RQ-4 Pilot and Instructor Faulted in Crash that Destroyed $64 Million Drone

A drone pilot and an instructor at Grand Forks Air Force Base, N.D., failed to realize an RQ-4 was 4,000 feet too high as it started its final approach and didn’t select the proper commands, leading the unmanned aerial system to overshoot the base and crash nearly seven miles away, according to a new accident investigation board report.

The Aug. 6, 2021 crash of the RQ-4 was also caused by an initial workstation lockup and a failure by another pilot with the mission control element to promptly sever its control link to the RQ-4, the report found.

The RQ-4, valued at $64 million when it was purchased in 2012, was destroyed when it crashed into a rural field. There were no injuries related to the crash.

In a 38-page report, the accident investigation board detailed a series of mishaps that led to the eventual crash and loss of the aircraft, which was flown by the 348th Reconnaissance Squadron of the 319th Reconnaissance Wing. 

The drone took off Aug. 5, scheduled to participate first in a Red Flag exercise and then in a target location error mission. It had been in the air nearly 14 hours when the mission control element’s workstations locked up, causing the RQ-4 to proceed back to base on a preprogrammed, autonomous route.

The mission control element pilot, however, failed to follow established procedure and promptly sever communication and control between the ground control station and the airframe, which would have caused the drone to land autonomously, again using a preprogrammed route. Instead, the pilot didn’t sever the connection until after the drone had passed its final approach fix, triggering a go-around/missed approach route.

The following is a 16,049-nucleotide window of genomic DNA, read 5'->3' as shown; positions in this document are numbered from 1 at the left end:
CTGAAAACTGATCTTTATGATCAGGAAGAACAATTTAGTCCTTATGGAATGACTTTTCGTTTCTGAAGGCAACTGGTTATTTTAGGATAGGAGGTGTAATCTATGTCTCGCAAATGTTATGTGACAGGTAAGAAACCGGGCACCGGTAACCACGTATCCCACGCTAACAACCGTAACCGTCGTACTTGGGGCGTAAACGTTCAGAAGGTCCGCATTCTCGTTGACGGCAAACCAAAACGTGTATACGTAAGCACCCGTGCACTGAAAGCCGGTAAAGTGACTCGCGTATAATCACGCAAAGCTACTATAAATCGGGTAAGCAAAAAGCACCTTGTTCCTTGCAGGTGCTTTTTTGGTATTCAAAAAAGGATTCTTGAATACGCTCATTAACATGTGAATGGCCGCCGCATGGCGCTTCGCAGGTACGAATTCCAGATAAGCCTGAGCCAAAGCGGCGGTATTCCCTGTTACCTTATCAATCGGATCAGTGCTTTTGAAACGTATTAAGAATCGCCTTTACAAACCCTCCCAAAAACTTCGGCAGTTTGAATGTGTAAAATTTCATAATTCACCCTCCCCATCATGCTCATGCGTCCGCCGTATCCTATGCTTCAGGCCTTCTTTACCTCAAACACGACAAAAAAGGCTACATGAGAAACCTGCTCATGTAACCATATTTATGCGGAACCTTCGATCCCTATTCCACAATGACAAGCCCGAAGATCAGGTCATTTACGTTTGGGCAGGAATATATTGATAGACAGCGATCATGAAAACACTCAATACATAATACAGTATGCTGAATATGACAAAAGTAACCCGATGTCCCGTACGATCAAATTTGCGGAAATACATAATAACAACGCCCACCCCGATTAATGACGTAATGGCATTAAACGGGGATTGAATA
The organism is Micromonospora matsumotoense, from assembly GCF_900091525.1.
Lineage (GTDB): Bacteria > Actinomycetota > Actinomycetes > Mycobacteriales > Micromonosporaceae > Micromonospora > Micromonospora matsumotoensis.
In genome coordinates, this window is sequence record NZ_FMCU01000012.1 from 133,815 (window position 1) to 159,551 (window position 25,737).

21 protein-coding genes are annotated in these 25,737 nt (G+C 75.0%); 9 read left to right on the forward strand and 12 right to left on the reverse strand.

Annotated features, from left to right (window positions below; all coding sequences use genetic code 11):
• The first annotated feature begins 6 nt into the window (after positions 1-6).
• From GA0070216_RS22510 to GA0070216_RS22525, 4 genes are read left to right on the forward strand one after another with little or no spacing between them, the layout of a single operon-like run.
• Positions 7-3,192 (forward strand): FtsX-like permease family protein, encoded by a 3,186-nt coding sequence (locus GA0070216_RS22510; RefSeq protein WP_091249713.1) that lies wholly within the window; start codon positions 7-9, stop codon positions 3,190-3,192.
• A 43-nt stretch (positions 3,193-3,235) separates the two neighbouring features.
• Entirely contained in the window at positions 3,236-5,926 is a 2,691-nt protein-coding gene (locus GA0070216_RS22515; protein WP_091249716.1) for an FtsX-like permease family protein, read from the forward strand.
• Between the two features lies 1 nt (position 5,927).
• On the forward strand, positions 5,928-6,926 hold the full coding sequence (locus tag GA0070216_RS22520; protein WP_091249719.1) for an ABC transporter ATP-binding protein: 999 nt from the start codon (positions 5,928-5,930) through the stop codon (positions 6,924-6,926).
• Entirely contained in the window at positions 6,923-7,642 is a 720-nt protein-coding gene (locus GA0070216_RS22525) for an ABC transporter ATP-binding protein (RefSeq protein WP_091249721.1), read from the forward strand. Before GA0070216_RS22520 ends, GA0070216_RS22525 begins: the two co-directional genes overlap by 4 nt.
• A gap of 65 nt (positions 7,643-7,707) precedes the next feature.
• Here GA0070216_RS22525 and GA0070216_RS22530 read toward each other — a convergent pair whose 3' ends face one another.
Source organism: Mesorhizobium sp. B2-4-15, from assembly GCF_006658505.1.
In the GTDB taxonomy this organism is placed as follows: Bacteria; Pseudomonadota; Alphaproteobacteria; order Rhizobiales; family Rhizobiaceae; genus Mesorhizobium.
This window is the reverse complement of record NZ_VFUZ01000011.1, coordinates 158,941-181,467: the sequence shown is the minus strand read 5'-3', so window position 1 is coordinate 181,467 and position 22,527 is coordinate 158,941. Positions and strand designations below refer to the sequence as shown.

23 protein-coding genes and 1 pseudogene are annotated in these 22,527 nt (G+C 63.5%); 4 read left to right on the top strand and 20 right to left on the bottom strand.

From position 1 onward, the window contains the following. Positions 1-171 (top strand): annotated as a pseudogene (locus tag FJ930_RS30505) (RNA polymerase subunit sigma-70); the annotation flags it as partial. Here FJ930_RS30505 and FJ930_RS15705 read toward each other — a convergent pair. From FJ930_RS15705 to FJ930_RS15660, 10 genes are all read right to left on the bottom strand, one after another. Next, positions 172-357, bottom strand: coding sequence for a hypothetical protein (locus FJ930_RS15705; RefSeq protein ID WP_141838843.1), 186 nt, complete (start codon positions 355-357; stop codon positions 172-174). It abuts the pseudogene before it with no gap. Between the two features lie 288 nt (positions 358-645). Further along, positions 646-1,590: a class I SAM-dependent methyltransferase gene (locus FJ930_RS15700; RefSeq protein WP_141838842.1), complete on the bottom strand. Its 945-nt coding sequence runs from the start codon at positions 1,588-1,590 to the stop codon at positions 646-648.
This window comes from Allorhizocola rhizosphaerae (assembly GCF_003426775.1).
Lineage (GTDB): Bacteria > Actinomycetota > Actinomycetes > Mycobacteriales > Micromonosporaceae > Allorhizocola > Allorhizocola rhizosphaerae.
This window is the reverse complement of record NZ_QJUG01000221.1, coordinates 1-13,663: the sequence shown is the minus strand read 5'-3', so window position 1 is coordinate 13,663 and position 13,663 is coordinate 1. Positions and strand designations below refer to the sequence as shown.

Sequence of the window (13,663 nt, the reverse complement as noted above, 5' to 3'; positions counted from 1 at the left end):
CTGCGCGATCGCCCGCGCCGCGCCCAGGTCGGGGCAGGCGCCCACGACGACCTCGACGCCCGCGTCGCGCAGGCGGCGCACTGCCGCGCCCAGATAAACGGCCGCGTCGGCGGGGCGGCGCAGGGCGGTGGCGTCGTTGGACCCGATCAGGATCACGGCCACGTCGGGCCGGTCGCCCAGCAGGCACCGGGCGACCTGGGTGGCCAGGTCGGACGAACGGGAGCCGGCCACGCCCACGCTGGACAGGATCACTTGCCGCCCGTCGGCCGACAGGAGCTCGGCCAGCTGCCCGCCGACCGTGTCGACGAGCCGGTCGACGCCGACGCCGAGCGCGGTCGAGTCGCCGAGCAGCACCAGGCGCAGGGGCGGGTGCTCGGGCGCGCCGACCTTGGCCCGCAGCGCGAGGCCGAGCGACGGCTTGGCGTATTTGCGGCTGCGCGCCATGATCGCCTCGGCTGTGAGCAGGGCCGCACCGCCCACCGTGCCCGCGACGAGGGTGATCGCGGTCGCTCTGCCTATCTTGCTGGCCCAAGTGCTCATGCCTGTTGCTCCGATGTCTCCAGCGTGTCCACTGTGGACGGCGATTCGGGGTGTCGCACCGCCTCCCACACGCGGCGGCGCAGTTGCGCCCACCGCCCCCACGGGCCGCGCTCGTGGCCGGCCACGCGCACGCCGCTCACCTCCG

Shortly after that, a second pilot and an instructor took command of the drone via the launch and recovery element and instituted an altitude override command instead of commanding a new flight route. As a result, the RQ-4 continued on its go-around/missed approach route while flying 4,000 feet higher than it should have according to its preprogrammed route, and neither the instructor nor the pilot recognized this.

Unable to descend fast enough to account for that 4,000-foot discrepancy, the drone overshot the base and crashed.

The AIB report stated that the main cause of the crash was the second pilot’s incorrect selection of aircraft flight commands and the instructor’s “failure to provide sufficient inputs to the pilot.” 

The report also faulted the first pilot for not following procedures, which caused a delayed descent and triggered the go-around/missed approach route, and the station lockup—the report did not definitively identify the cause of the lockup, but noted that the first pilot was recorded as having requested several detailed status reports in the span of one minute, and “the log time for the workstation lockup does coincide with the time for the status requests.”

The RQ-4 that was destroyed was a Block 40 variant, one of just 10 in the Air Force fleet, all of which are stationed at Grand Forks.